Monday, May 4, 2009

If you didn't know, I am a sports fan. I grew up playing every sport imaginable as a child in the East Bay and later Modesto, California, and eventually focused my energies and love on soccer, a beautiful art of the world, and I kept playing at the university and on club teams after college. A few recent blog posts (by Barbara Jane Reyes and Patrick Rosal, specifically) in the poetry world have got me thinking about boxing and its intersection with poets and writers. I didn't watch the Pacquiao fight, and I don't follow boxing as much as I used to, but I've heard Manny is the real deal. I got to thinking about the fights I watched in the 1980's---Sugar Ray Leonard versus Roberto Duran, Muhammad Ali versus Larry Holmes, and the best fight ever---Tommy "Hit Man" Hearns versus "Marvelous" Marvin Hagler. Any boxing fan has to have that fight on his or her list of top five boxing matches in history. Later, in the 1990's, I saw many of Mike Tyson's fights, those explosive and punishing fights that often ended within a few minutes (remember what he did to Michael Spinks?).

And so I remembered one of the best essays on boxing I have ever read, June Jordan's "Requiem for the Champ," about Mike Tyson's upbringing and our hyper-masculine media/ violent culture. I remembered (none other than) Joyce Carol Oates' sincere love for boxing, which she got from her father, and her acclaimed book, On Boxing. I remembered one of my favorite new poets, Kevin A. Gonzalez, and his poem, "The Night Tito Trinidad KO'ed Richard Mayorga," which he calls a political poem, but does not refer in depth to the actual fight.

And there's Philip Levine. He has one of the best blurbs I've read, on the back of What Will Suffice: Contemporary Poets on the Art of Poetry, a great book of Ars Poeticas from Agha Shahid Ali, John Ashbery, Rita Dove, Peter Everwine, Garrett Hongo, Yusef Komunyakaa, Ann Lauterbach, Juan Felipe Herrera, Larry Levis, and Naomi Shiab Nye, and dozens of others.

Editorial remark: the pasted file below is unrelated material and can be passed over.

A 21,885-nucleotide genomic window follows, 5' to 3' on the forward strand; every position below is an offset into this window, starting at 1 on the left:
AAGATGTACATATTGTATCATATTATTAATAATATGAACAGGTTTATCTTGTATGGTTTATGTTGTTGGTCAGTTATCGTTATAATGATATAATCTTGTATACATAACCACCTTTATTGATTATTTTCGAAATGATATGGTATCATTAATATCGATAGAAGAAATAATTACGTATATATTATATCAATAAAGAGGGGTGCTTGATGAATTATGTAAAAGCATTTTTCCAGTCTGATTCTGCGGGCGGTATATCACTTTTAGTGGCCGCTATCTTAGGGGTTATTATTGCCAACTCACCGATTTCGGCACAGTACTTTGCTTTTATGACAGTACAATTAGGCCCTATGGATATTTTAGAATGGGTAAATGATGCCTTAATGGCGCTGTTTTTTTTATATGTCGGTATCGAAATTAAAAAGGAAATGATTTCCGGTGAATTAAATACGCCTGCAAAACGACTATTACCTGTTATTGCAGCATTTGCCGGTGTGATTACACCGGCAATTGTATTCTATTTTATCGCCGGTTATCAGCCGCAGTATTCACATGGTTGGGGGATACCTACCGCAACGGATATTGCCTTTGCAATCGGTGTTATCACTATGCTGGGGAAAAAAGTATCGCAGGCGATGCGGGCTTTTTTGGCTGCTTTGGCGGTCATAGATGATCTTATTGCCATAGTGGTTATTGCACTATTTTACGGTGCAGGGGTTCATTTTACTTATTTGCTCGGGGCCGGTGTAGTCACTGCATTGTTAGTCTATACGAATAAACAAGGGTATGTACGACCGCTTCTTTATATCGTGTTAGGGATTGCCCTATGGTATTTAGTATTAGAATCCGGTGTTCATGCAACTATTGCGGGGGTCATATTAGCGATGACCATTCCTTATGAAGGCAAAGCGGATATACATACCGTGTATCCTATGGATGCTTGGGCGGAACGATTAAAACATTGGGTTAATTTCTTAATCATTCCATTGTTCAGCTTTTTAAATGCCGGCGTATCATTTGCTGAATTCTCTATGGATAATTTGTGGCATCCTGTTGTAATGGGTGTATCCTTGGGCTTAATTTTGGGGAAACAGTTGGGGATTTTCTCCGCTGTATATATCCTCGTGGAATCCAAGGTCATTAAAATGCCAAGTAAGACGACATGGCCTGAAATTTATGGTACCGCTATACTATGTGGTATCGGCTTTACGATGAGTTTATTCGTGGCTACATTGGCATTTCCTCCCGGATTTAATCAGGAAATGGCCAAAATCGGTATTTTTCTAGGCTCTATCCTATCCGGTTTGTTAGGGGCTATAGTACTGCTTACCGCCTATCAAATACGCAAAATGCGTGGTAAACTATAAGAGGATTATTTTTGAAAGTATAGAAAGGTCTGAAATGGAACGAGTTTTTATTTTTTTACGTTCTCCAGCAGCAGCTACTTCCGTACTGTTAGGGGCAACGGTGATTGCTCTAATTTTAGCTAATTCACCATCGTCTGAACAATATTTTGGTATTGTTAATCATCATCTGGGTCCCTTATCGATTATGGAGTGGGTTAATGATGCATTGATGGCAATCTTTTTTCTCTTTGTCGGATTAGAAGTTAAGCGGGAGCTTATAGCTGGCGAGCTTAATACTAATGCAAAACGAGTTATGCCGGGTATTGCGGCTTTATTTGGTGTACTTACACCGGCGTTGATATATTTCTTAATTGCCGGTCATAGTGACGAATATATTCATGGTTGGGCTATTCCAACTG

Levine writes:

"Did Ray Robinson have a vision of why boxing mattered and a notion of how it should be practiced? I would doubt it, although after a time I'm sure he knew from experience it required the best his mind and body could give, and I'm sure he worked very hard so they could give their best. The night he took the middleweight title from Jake LaMotta he must have known that all his work and his talent had come together at the perfect moment, and he was the greatest fighter in the world: he knew all there was about his art, and he acted on that knowledge. Such is the nature of genius.

I live in a different world, perhaps the same world grass lives in, and at certain times I grow and green without the least notion of why one day is different than another. Afterwards I'm amazed at what I've done and feel victorious without having defeated anything or anyone. The next morning I'm in the dark working without the least confidence I know anything useful or final about the making of poems."

Read more:

Barbara Jane Reyes writes about Manny Pacquiao and defers to Patrick Rosal's grasp of boxing's terminology, in his recount of the fight.

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